Finish is hard to perceive from a photo in many instances, but something with clearly visible imperfections such as inaccurate sizing, or radial sanding marks, is not going to do as well as one that appears perfect.

    At the end of the day though, speaking for myself I enjoy seeing them all, and seeing other people's journeys along the road. The pen that is not quite right, shown by a relative newcomer, is just as much a part of the forum as the best pens by the best makers in my view. We all had to start somewhere, and to be honest, I'm not sure my first pen was anything like as good as many folk's first pens I see here. Pen of the Week is just a bit of fun once a week to help create a bit of participation. If you want to win it, I would say you need to show endeavour and then be able to photograph it, so we can all clearly see your endeavour. As I say, complete beginners or near beginners have won it on more than one occasion. There are without doubt some fantastically good pen makers here, but quite apart from their skills at the lathe, they've also acquired some skills with a camera, or phone, or what ever it is they use to photograph their work.

    You've asked a good question though Frederick, and it'll be interesting to see what others have to say
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  13. #8
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    Tongue in cheek answer
    Wait until everyone else is on holiday and yours is the only pen entered.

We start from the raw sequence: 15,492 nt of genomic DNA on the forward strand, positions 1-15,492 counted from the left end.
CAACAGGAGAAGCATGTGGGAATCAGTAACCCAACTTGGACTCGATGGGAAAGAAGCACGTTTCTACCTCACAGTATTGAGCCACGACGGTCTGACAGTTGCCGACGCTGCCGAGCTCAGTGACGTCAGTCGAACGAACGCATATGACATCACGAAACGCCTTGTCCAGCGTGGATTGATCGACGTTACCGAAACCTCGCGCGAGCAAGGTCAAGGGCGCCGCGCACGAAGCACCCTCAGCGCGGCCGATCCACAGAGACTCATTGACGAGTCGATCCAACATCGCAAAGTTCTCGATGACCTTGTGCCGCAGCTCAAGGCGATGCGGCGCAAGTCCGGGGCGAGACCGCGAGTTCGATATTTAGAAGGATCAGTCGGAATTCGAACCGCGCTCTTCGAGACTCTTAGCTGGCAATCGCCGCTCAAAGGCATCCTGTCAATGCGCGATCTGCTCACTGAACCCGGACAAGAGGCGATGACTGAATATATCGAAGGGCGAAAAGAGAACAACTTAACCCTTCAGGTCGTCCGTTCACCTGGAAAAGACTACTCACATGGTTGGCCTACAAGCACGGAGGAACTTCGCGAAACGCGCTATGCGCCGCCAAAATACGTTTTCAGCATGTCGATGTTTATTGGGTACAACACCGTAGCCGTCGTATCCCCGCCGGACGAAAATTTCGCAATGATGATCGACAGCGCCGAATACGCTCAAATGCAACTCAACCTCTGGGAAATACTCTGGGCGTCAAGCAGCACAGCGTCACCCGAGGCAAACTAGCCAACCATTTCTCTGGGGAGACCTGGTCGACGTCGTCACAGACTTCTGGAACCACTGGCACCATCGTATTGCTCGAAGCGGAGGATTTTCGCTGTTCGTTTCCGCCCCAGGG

I daren't do even that in case I still get no votes.
    Bob

    Ever tried. Ever failed. No matter. Try Again. Fail again. Fail better. (Samuel Beckett)

     
     
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    Hi all,

    I think I need to improve upon my photographic skills; well they can't be any worse that's for sure.
    To win POTW week would be a feather in my cap, but in true honesty I am not that worried about it. I take it in fun and (like Phil)
    I like to look at the designs and workmanship involved and admire the makers skill. I realise that it takes years
    of practice, dedication and a very good eye to produce the excellent pieces displayed here. It is inspiring which (in my opinion) is the main
    purpose.

    I love it!!!

     
     
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  17. #10
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    I look for something that requires a little more than the essential skills, something that I would struggle to do myself. I also think if a pen is to stand out from the crowd there has to be something more, either in terms of the blank itself ( figure etc.) or in the modelling. I agree with Phil, that a bulbous shape rarely does that for me ( it is of course purely a matter of taste). Pens that go a little beyond the ‘kit’ also appeal to me, so closed end and better still bespoke pens have great appeal.
    I suppose I ask myself what is it about the pen I am looking at that tells me this is a hand crafted item and not just something turned out ( pun intended) en mass from some ‘factory’? Does it inspire me to try something similar or better still fill me with admiration at the level of skill shown?
    Good presentation also helps of course although I try not to be too influenced by the quality of the photography since one really is trying to judge the pen rather than the picture.
    Just my thoughts.